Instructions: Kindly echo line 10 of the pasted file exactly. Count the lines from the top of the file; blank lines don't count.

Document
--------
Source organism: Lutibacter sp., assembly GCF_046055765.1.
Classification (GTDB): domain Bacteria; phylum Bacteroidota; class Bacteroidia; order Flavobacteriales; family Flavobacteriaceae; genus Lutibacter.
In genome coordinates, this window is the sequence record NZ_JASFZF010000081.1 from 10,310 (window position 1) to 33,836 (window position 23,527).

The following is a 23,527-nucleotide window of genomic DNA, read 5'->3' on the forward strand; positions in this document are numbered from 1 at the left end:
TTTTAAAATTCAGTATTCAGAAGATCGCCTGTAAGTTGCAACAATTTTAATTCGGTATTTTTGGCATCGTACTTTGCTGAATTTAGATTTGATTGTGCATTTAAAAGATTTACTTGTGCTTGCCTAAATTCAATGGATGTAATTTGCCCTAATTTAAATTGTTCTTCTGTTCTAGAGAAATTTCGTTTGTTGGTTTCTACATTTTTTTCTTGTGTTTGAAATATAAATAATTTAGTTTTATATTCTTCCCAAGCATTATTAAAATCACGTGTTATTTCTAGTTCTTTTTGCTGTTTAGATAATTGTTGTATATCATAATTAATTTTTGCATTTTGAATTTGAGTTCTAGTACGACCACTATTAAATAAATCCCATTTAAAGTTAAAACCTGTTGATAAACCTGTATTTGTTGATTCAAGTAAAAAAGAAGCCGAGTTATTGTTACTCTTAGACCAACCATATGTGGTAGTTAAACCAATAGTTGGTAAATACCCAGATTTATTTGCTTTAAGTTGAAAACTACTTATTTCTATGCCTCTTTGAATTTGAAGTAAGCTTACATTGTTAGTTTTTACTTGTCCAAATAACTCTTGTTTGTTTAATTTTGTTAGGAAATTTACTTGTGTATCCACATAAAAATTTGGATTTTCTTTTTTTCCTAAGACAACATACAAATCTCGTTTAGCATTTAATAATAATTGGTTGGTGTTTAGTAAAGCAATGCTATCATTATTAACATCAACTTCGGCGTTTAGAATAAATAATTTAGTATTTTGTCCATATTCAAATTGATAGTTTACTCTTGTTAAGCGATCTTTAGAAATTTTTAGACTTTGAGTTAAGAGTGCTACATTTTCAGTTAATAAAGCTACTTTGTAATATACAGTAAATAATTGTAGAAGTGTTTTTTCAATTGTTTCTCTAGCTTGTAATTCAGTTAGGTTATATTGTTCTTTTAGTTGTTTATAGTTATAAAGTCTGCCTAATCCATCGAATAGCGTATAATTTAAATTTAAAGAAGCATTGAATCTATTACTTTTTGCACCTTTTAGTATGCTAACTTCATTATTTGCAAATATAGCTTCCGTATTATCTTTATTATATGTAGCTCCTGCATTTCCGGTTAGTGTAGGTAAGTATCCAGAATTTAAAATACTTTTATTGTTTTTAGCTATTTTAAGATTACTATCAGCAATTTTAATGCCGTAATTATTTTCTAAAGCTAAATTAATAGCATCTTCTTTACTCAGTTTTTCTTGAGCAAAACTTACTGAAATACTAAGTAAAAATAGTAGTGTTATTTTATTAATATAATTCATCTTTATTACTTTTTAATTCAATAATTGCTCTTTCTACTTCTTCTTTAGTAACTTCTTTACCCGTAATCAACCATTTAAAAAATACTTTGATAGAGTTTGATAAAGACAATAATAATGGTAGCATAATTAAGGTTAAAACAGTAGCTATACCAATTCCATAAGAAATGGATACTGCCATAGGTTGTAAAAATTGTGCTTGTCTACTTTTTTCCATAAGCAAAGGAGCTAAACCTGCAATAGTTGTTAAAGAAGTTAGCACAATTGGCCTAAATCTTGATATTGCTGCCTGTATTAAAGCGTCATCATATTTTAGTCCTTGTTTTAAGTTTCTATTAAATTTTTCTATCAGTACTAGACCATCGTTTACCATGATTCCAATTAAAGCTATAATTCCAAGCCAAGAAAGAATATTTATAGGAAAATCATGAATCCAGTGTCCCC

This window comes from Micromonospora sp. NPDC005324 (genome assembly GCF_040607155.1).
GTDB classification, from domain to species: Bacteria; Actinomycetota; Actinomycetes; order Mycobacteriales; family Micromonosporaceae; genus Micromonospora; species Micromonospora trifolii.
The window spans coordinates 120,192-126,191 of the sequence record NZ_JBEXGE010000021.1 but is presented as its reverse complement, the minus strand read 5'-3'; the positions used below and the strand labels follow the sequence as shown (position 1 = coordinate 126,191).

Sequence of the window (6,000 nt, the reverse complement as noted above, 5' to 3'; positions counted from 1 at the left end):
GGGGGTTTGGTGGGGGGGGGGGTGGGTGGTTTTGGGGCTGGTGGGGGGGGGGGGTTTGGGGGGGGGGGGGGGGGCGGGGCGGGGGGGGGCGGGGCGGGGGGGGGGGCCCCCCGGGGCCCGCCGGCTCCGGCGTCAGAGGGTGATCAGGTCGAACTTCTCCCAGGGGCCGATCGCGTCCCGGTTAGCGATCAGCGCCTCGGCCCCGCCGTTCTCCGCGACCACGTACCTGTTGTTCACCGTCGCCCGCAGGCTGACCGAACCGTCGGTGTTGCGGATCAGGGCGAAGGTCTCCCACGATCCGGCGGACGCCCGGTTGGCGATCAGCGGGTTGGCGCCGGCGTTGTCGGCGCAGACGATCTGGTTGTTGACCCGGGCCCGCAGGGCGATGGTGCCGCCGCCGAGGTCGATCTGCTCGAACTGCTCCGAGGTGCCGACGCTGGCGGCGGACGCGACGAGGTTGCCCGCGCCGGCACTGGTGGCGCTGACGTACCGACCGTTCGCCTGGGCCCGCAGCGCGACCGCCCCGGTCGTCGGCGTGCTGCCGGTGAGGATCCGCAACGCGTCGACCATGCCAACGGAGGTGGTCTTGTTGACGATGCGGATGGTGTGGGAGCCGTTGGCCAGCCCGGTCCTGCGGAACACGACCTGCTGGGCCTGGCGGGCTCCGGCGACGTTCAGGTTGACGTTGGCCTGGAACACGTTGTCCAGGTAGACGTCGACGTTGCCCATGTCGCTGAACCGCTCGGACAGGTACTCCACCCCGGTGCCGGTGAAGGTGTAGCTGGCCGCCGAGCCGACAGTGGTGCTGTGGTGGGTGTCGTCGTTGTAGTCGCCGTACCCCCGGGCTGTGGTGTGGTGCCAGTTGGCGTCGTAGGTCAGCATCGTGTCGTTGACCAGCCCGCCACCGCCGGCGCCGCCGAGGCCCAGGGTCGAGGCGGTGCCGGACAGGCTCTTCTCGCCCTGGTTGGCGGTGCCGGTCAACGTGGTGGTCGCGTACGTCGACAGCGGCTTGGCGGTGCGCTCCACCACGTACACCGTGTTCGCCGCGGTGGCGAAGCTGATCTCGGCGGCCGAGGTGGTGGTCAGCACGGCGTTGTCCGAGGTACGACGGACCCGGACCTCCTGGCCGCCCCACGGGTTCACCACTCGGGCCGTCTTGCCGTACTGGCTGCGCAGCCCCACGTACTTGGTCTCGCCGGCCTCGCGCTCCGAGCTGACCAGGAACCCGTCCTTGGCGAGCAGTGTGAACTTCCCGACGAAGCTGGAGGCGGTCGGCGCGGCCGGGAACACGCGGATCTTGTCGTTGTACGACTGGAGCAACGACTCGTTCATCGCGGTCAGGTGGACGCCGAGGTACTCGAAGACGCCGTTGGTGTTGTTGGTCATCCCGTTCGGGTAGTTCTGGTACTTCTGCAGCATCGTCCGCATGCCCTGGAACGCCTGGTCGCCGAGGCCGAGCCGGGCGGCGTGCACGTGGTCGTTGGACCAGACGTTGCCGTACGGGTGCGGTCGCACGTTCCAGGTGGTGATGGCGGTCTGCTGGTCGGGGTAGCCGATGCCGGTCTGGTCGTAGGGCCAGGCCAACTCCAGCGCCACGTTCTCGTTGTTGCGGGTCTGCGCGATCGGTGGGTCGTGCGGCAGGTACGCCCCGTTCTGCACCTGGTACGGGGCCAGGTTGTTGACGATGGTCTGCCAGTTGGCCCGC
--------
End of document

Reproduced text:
GGGGGTTTGGTGGGGGGGGGGGTGGGTGGTTTTGGGGCTGGTGGGGGGGGGGGGTTTGGGGGGGGGGGGGGGGGCGGGGCGGGGGGGGGCGGGGCGGGGGGGGGGGCCCCCCGGGGCCCGCCGGCTCCGGCGTCAGAGGGTGATCAGGTCGAACTTCTCCCAGGGGCCGATCGCGTCCCGGTTAGCGATCAGCGCCTCGGCCCCGCCGTTCTCCGCGACCACGTACCTGTTGTTCACCGTCGCCCGCAGGCTGACCGAACCGTCGGTGTTGCGGATCAGGGCGAAGGTCTCCCACGATCCGGCGGACGCCCGGTTGGCGATCAGCGGGTTGGCGCCGGCGTTGTCGGCGCAGACGATCTGGTTGTTGACCCGGGCCCGCAGGGCGATGGTGCCGCCGCCGAGGTCGATCTGCTCGAACTGCTCCGAGGTGCCGACGCTGGCGGCGGACGCGACGAGGTTGCCCGCGCCGGCACTGGTGGCGCTGACGTACCGACCGTTCGCCTGGGCCCGCAGCGCGACCGCCCCGGTCGTCGGCGTGCTGCCGGTGAGGATCCGCAACGCGTCGACCATGCCAACGGAGGTGGTCTTGTTGACGATGCGGATGGTGTGGGAGCCGTTGGCCAGCCCGGTCCTGCGGAACACGACCTGCTGGGCCTGGCGGGCTCCGGCGACGTTCAGGTTGACGTTGGCCTGGAACACGTTGTCCAGGTAGACGTCGACGTTGCCCATGTCGCTGAACCGCTCGGACAGGTACTCCACCCCGGTGCCGGTGAAGGTGTAGCTGGCCGCCGAGCCGACAGTGGTGCTGTGGTGGGTGTCGTCGTTGTAGTCGCCGTACCCCCGGGCTGTGGTGTGGTGCCAGTTGGCGTCGTAGGTCAGCATCGTGTCGTTGACCAGCCCGCCACCGCCGGCGCCGCCGAGGCCCAGGGTCGAGGCGGTGCCGGACAGGCTCTTCTCGCCCTGGTTGGCGGTGCCGGTCAACGTGGTGGTCGCGTACGTCGACAGCGGCTTGGCGGTGCGCTCCACCACGTACACCGTGTTCGCCGCGGTGGCGAAGCTGATCTCGGCGGCCGAGGTGGTGGTCAGCACGGCGTTGTCCGAGGTACGACGGACCCGGACCTCCTGGCCGCCCCACGGGTTCACCACTCGGGCCGTCTTGCCGTACTGGCTGCGCAGCCCCACGTACTTGGTCTCGCCGGCCTCGCGCTCCGAGCTGACCAGGAACCCGTCCTTGGCGAGCAGTGTGAACTTCCCGACGAAGCTGGAGGCGGTCGGCGCGGCCGGGAACACGCGGATCTTGTCGTTGTACGACTGGAGCAACGACTCGTTCATCGCGGTCAGGTGGACGCCGAGGTACTCGAAGACGCCGTTGGTGTTGTTGGTCATCCCGTTCGGGTAGTTCTGGTACTTCTGCAGCATCGTCCGCATGCCCTGGAACGCCTGGTCGCCGAGGCCGAGCCGGGCGGCGTGCACGTGGTCGTTGGACCAGACGTTGCCGTACGGGTGCGGTCGCACGTTCCAGGTGGTGATGGCGGTCTGCTGGTCGGGGTAGCCGATGCCGGTCTGGTCGTAGGGCCAGGCCAACTCCAGCGCCACGTTCTCGTTGTTGCGGGTCTGCGCGATCGGTGGGTCGTGCGGCAGGTACGCCCCGTTCTGCACCTGGTACGGGGCCAGGTTGTTGACGATGGTCTGCCAGTTGGCCCGC